When I, in the 1990’s first encountered the Pere Castor stories (primarily from the 1930s), it was the illustrative and lithographic strengths which enchanted me. Then, on getting down to the French texts, I was delighted anew by the deft and delicate portrayal of wild animals embodying loving gratitude, brave sacrifice and endurance.
In recent years I’ve become aware (thanks to my good friend and fascinating connoisseur of the arts, Sam Juliano) of the many beautiful children’s illustrated books in the running for the prestigious Caldecott Medal, presented in January each year. To my great surprise I find that many of the writers and illustrators often approach their wide-ranging subjects with a passionate care for the possibilities of grace and the rich fleetingness of life.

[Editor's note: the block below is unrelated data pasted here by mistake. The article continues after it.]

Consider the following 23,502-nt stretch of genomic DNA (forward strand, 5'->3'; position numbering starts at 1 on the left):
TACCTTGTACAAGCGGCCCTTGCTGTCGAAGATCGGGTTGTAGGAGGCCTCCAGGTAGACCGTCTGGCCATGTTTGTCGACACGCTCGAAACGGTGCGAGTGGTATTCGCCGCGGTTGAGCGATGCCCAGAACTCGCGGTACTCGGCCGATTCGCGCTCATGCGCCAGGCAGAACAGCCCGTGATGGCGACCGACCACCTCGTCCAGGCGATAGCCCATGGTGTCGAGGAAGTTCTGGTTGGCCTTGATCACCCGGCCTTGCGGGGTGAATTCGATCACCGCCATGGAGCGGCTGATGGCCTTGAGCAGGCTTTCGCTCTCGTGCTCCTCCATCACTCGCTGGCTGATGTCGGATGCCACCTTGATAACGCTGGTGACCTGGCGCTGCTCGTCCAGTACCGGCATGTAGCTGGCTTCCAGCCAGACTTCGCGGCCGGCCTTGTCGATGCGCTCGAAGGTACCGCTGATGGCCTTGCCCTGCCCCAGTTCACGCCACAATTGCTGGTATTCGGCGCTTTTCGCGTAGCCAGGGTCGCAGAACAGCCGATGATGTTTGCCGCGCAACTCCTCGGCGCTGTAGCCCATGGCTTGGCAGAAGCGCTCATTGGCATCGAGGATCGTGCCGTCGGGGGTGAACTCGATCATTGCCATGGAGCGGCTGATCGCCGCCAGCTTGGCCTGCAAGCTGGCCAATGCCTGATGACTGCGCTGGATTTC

There are of course differences of nuance between the widespread eras; but it is to me a matter of good cheer that those long ago French instances of panache and daring have been maintained in our times of conspicuous attention to technology and conspicuous carelessness about serious reflection